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Creating child friendly community

Child in Need Institute, with its human rights-based integrated approach of facilitation and service delivery, has directly impacted upon lives of people through its Education, Protection, Health and Nutrition services.

Published on August 29, 2020 at 2:42 am

Updated on January 26, 2021 at 06:38 am

CINI facilitator counselling a mother in Kolkata.

 

Driven by its mission of ensuring children and adolescents achieve their rights to health, nutrition, education and protection (HNEP) by making duty bearer and community responsive to their wellbeing, Child in Need Institute (CINI) has grown into a multisectoral organisation with a national and international repute by learning continuously from its community partnerships across deprived rural, urban and tribal settings. CINI is committed to strengthening government systems to ensure universal access to basic HNEP services. Its journey has also been shaped by a consistent interest in understanding and proactively responding to the evolving development challenges and opportunities at different levels. CINI undertakes roles on – implementation, capacity building, technical assistance, networking and advocacy, research, monitoring and documentation. CINI’s mission, core values and guiding principles continue to constitute the CINI Method – i.e. CINI’s development understanding and practice which is exemplified in the institutional Child-Friendly Communities (CFC) approach that shapes all sectoral and integrated implementation efforts. The annual budget of CINI for FY 2020-21 is INR 50.48 Crores (Approx.)

Target population & Geography

The primary target population is pregnant and lactating women, children and adolescents. CINI also reaches to families, service providers across Health, Nutrition, Education and Protection sectors and the representative of local government institutions. Through capacity building and technical assistance support, it reaches to NGO partners, government functionaries, local self-government functionaries, etc.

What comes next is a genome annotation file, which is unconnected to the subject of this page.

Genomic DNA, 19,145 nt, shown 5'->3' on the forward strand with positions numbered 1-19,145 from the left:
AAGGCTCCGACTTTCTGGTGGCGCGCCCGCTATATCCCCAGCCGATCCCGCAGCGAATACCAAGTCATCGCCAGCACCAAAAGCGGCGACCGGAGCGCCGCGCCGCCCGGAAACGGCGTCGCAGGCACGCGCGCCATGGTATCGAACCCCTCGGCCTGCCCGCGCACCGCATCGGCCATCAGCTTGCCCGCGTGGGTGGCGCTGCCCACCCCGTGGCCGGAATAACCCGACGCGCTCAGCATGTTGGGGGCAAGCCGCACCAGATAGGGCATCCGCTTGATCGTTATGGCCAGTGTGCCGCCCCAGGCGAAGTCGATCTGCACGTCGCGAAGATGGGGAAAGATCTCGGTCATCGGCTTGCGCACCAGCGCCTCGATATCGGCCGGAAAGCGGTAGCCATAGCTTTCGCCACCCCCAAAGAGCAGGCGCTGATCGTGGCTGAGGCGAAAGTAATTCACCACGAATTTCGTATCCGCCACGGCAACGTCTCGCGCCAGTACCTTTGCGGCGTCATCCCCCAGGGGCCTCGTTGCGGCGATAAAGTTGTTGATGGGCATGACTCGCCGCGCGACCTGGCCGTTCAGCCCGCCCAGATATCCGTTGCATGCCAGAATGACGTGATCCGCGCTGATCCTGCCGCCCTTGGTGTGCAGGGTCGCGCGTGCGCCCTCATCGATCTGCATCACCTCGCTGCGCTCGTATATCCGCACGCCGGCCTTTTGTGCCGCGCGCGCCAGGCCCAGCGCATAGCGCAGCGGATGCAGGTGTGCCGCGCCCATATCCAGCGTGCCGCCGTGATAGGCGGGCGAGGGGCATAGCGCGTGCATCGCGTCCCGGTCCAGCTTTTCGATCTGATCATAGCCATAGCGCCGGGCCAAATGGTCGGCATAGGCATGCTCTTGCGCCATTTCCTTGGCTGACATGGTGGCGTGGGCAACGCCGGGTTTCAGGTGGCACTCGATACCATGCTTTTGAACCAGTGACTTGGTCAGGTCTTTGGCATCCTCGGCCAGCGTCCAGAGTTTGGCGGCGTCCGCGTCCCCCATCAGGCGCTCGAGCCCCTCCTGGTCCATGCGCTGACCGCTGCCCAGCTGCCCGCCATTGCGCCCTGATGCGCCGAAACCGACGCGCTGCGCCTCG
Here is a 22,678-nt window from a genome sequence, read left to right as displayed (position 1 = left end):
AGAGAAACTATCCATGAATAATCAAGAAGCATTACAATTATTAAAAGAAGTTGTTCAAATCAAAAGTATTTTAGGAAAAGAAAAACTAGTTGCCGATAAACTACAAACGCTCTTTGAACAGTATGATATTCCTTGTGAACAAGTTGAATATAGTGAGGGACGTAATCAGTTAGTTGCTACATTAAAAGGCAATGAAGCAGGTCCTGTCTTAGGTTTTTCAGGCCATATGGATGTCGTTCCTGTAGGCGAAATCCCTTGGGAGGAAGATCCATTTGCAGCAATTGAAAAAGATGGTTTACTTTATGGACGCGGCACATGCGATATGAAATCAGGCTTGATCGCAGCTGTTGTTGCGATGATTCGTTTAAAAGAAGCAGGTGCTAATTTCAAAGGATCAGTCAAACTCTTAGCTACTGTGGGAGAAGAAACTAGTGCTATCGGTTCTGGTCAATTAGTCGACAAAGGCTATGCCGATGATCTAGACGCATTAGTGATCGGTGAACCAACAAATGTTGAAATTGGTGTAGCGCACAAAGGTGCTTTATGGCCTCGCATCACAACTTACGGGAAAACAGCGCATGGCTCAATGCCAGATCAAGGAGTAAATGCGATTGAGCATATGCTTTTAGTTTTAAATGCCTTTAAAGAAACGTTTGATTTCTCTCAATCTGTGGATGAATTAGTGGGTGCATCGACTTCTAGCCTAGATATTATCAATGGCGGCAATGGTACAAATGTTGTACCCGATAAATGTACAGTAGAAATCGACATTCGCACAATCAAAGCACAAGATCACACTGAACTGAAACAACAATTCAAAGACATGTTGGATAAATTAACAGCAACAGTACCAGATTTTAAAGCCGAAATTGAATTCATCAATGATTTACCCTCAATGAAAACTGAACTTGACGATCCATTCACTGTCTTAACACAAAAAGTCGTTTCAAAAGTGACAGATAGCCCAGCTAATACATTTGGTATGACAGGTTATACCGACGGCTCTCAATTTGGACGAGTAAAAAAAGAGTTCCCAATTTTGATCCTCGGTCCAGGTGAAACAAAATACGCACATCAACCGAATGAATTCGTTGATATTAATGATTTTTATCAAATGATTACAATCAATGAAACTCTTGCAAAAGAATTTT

CINI is present in eight states of India, reaching through direct interventions in four states viz. West Bengal, Jharkhand, Assam and Odisha and indirectly in other states of India covering around 7 million population in 97 districts, 951 rural blocks and 271 urban municipal wards in India.

Dr Samir Chaudhuri, Secretary and Founder, Child in Need Institute (CINI), with children.

ImpactCINI with its human rights-based integrated approach of facilitation and service delivery, directly impacted upon lives of people through its Education, Protection, Health and Nutrition services. During 2018-19, 53,812 children were protected from all forms of abuse, exploitation and violence. Through the flagship “1000 days” programme on “safe motherhood, child survival” reached out to 4,35,000 under-2 years children and 95,000 pregnant and lactating women. Through Adolescent Empowerment programmes reached to 10 lakh adolescents and 561 school drop-outs were enrolled back to school. Through Education programme, 10,434 children have been provided with remedial education support with 100% retention in school.